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Making art public on film: celebrating Kaldor Public Art Projects in cinema

Thursday 8 August, 2019

Still from The artist is present 2012, director Matthew Akers and Jeff Dupre.

The Art Gallery of New South Wales and Kaldor Public Art Projects are delighted to announce a free film program in association with the major exhibition Making art public: 50 years of Kaldor Public Art Projects.

The program features three special offerings, illuminating the life and work of past Kaldor Public Art Projects artists. The Spotlight on Kaldor artists series marks the launch of the exhibition, and features landmark films and documentaries on artists Christo and Jeanne-Claude, Gilbert & George, Marina Abramović and Anri Sala. On the opening weekend, exclusive screenings of works by pioneering video artist Bill Viola will be presented and the monthly movie marathon series offers a deeper dive into the wealth of cinematic material on Kaldor Public Art Projects artists.

Spotlight on Kaldor artists

Curated by Art Gallery of NSW curator of film, Ruby Arrowsmith-Todd, the Spotlight on Kaldor artists film series runs for the month of September. Arrowsmith-Todd said audiences can enjoy insights into the working processes and inspiration of some of Kaldor Public Art Projects artist alumni.

“The Spotlight on Kaldor artists film series begins with a Christo and Jeanne-Claude double feature, going behind the scenes on two of their most ambitious projects – the wrapping of the coastline at Little Bay in Sydney and Surrounded Islands (1983) on Biscayne Bay in Florida,” Arrowsmith-Todd said.

“Artist duo Gilbert & George explore the bleak urban surrounds of 1980s London in the self-directed The world of Gilbert & George (1981). Powerfully evoking the desires and tensions of the city’s disillusioned youth alongside their own eccentricities; church spires and city streets, dancing and tea drinking all take on an affecting symbolism when viewed from the pair’s unique perspective.

“Fans of the fearless and outrageous Marina Abramović will be able to follow the artist as she prepares for what may be the most important moment of her life – a major retrospective of her work at the Museum of Modern Art – in the documentary The artist is present (2012).

“The film series concludes with the poignant 1395 days without red (2011), directed by recent Kaldor Public Art Projects alumnus Anri Sala in collaboration with Liria Bégéja, which draws on the experience of the siege of Sarajevo between 1992 and 1996,” Arrowsmith-Todd added.

Spotlight on Kaldor artists will be screened in the Art Gallery of NSW Domain Theatre during September 2019, as part of Making art public: 50 years of Kaldor Public Art Projects.

Bill Viola screenings: Fire Woman and Tristan’s Ascension

Exclusive screenings of Bill Viola’s powerful and haunting video works Fire Woman and Tristan’s Ascension will be on view at the Art Gallery of NSW for one day only to mark the opening of the exhibition Making art public: 50 years of Kaldor Public Art Projects.

Both works were originally shown as part of Kaldor Public Art Project 17 at St. Saviour’s Church, Redfern, in 2008 and again for Project 21 at St. Carthage’s Church, Melbourne, in 2010.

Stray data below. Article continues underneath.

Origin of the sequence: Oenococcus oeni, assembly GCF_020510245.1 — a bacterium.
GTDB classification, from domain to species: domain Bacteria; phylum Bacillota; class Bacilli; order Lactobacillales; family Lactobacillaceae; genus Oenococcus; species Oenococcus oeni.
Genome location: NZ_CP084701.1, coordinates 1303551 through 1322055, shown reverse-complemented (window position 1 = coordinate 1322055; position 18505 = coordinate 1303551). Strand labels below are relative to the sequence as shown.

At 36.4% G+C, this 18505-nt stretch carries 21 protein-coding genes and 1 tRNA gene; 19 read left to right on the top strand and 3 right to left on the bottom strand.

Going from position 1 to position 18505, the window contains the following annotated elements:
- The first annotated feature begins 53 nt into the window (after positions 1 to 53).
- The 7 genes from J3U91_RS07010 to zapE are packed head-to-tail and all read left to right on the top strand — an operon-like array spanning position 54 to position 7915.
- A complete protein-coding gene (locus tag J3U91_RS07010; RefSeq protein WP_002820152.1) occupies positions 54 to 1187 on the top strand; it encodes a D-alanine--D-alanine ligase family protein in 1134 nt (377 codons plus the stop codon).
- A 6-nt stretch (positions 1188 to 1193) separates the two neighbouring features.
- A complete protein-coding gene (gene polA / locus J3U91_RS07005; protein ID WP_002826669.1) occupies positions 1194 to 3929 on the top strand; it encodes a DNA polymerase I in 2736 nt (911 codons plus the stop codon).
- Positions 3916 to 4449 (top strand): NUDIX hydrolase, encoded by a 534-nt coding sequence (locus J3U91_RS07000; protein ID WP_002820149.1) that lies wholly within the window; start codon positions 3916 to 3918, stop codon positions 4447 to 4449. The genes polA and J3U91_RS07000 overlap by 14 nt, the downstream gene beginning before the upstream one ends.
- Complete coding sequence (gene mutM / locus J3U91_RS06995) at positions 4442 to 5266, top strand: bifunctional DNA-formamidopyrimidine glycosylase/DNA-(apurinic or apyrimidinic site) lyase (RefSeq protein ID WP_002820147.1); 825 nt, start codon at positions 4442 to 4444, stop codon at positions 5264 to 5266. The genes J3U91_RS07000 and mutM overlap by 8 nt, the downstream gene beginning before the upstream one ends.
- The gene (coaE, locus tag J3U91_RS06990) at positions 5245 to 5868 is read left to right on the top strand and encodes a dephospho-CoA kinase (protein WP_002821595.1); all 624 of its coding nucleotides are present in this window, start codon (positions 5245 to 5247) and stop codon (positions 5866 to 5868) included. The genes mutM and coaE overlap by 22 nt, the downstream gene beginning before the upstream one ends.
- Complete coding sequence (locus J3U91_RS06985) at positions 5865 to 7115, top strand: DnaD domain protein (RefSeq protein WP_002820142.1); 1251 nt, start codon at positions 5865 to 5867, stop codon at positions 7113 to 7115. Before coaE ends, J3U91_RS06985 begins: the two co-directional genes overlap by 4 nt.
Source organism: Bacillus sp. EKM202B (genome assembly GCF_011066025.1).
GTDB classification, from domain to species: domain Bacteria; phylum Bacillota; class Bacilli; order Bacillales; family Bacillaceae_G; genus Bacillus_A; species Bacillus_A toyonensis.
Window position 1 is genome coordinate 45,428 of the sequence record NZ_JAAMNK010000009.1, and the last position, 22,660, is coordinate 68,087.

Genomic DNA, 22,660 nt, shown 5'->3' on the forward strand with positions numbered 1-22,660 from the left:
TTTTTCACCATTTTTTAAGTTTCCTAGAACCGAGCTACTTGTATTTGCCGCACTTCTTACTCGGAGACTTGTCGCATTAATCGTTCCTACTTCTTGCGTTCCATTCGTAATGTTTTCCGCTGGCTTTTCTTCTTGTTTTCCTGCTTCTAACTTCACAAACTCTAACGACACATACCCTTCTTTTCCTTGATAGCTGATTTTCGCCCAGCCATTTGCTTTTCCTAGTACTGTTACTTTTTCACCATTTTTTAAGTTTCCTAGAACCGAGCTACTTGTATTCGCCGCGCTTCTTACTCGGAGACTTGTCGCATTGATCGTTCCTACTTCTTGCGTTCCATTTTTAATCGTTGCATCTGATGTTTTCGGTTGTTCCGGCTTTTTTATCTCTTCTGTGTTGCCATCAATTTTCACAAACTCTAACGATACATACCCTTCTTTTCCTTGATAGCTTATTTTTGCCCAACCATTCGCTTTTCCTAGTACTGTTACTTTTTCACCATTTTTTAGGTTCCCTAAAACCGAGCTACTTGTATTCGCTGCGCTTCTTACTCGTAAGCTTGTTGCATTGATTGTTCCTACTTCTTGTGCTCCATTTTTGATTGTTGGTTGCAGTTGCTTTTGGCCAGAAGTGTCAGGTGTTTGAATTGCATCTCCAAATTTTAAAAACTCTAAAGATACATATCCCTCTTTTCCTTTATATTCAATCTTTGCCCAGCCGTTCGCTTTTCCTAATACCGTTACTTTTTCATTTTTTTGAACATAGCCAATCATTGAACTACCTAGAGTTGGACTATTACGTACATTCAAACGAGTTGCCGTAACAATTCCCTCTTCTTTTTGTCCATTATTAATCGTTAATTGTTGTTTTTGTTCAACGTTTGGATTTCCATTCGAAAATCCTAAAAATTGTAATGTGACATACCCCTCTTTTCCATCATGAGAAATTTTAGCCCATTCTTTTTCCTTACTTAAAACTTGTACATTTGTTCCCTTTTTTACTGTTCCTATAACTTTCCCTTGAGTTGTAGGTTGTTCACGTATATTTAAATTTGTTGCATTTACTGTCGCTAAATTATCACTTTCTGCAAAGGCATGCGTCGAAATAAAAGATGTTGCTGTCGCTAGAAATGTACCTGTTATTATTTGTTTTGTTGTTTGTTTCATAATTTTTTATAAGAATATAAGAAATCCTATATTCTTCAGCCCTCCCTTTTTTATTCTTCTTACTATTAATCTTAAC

Bill Viola has been experimenting with video art since the early 1970s and has been instrumental in its development as a major contemporary art form. Exploring universal spiritual themes, Fire Woman and Tristan’s Ascension are moving examples of his unique approach to video art.

Originally commissioned for a Los Angeles Philharmonic presentation of Wagner’s epic nineteenth-century opera Tristan and Isolde, in collaboration with director Peter Sellars and conductor Esa-Pekka Salonen; the two videos works, Fire Woman and Tristan’s Ascension, were created for the opera’s final act, in which the lovers are united in death.

The Bill Viola video works will be screened together in the Art Gallery of NSW Domain Theatre on Saturday 7 September, from 11am – 3pm, on the hour and half-hour.

Movie marathons

Screening on the second Sunday of each month throughout the exhibition, the movie marathon series will showcase the vast array of cinematic material on Kaldor Public Art Projects artists.

Featuring over 20 hours of film and video, both about and by the artists, and including rarely seen behind-the-scenes footage, the series offers insights into some of the world’s most exciting contemporary artists.

The movie marathon series launches in September with a program of documentaries on Christo and Jeanne-Claude, tracing the artists’ decades-long collaboration and the monumental challenges of realising their iconic works Wrapped Reichstag 1995, Valley Curtain 1972, and The Gates 2005.

In October, the series highlights one of contemporary art’s most enigmatic and controversial figures, Jeff Koons, through a range of documentaries and rare footage from his much-loved 1995 Kaldor Public Art Project, Puppy.

The movie marathon series is curated by Tait de Lorenzo, education and public programs coordinator at Kaldor Public Art Projects. Sessions will run on the second Sunday of each month until the close of the exhibition, with programs featuring artists Marina Abramović, Bill Viola, Nam June Paik and Charlotte Moorman and Gilbert & George.

The movie marathon series will screen every second Sunday of the month, from September 2019 until February 2020, in the Art Gallery of NSW Centenary Auditorium, as part of Making art public: 50 years of Kaldor Public Art Projects.

Presented in association with
Kaldor Public Art Projects

On view
7 Sep 2019 – 16 Feb 2020
Art Gallery of New South Wales
Art Gallery Road, The Domain, Sydney

Admission
Free

Media contact

James Ricupito
Tel 02 9225 1618
james.ricupito@ag.nsw.gov.au